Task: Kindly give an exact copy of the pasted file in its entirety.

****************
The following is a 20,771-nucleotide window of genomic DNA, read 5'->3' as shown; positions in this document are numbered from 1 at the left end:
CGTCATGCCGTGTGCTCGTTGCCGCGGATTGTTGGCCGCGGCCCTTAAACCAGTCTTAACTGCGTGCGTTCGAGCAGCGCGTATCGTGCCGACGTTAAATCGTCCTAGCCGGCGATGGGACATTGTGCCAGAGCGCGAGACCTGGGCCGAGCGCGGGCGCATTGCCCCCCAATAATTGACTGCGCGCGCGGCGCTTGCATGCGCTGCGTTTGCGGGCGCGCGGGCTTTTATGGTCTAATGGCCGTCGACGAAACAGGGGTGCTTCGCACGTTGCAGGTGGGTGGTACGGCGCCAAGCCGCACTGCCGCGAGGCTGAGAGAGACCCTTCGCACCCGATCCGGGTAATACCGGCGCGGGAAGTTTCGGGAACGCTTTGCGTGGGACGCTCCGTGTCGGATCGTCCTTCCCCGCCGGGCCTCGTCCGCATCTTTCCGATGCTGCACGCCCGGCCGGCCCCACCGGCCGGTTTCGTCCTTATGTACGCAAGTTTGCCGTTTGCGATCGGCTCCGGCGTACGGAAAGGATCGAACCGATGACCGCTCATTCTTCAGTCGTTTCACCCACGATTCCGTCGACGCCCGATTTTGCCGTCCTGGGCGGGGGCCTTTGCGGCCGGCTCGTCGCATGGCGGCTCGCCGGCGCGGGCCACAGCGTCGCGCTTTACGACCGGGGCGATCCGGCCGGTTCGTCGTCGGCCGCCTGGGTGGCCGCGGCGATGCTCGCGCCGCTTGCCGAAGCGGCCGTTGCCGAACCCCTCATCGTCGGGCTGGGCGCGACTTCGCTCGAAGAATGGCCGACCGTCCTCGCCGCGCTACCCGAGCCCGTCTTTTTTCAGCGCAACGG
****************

The following is a 20,771-nucleotide window of genomic DNA, read 5'->3' as shown; positions in this document are numbered from 1 at the left end:
CGTCATGCCGTGTGCTCGTTGCCGCGGATTGTTGGCCGCGGCCCTTAAACCAGTCTTAACTGCGTGCGTTCGAGCAGCGCGTATCGTGCCGACGTTAAATCGTCCTAGCCGGCGATGGGACATTGTGCCAGAGCGCGAGACCTGGGCCGAGCGCGGGCGCATTGCCCCCCAATAATTGACTGCGCGCGCGGCGCTTGCATGCGCTGCGTTTGCGGGCGCGCGGGCTTTTATGGTCTAATGGCCGTCGACGAAACAGGGGTGCTTCGCACGTTGCAGGTGGGTGGTACGGCGCCAAGCCGCACTGCCGCGAGGCTGAGAGAGACCCTTCGCACCCGATCCGGGTAATACCGGCGCGGGAAGTTTCGGGAACGCTTTGCGTGGGACGCTCCGTGTCGGATCGTCCTTCCCCGCCGGGCCTCGTCCGCATCTTTCCGATGCTGCACGCCCGGCCGGCCCCACCGGCCGGTTTCGTCCTTATGTACGCAAGTTTGCCGTTTGCGATCGGCTCCGGCGTACGGAAAGGATCGAACCGATGACCGCTCATTCTTCAGTCGTTTCACCCACGATTCCGTCGACGCCCGATTTTGCCGTCCTGGGCGGGGGCCTTTGCGGCCGGCTCGTCGCATGGCGGCTCGCCGGCGCGGGCCACAGCGTCGCGCTTTACGACCGGGGCGATCCGGCCGGTTCGTCGTCGGCCGCCTGGGTGGCCGCGGCGATGCTCGCGCCGCTTGCCGAAGCGGCCGTTGCCGAACCCCTCATCGTCGGGCTGGGCGCGACTTCGCTCGAAGAATGGCCGACCGTCCTCGCCGCGCTACCCGAGCCCGTCTTTTTTCAGCGCAACGG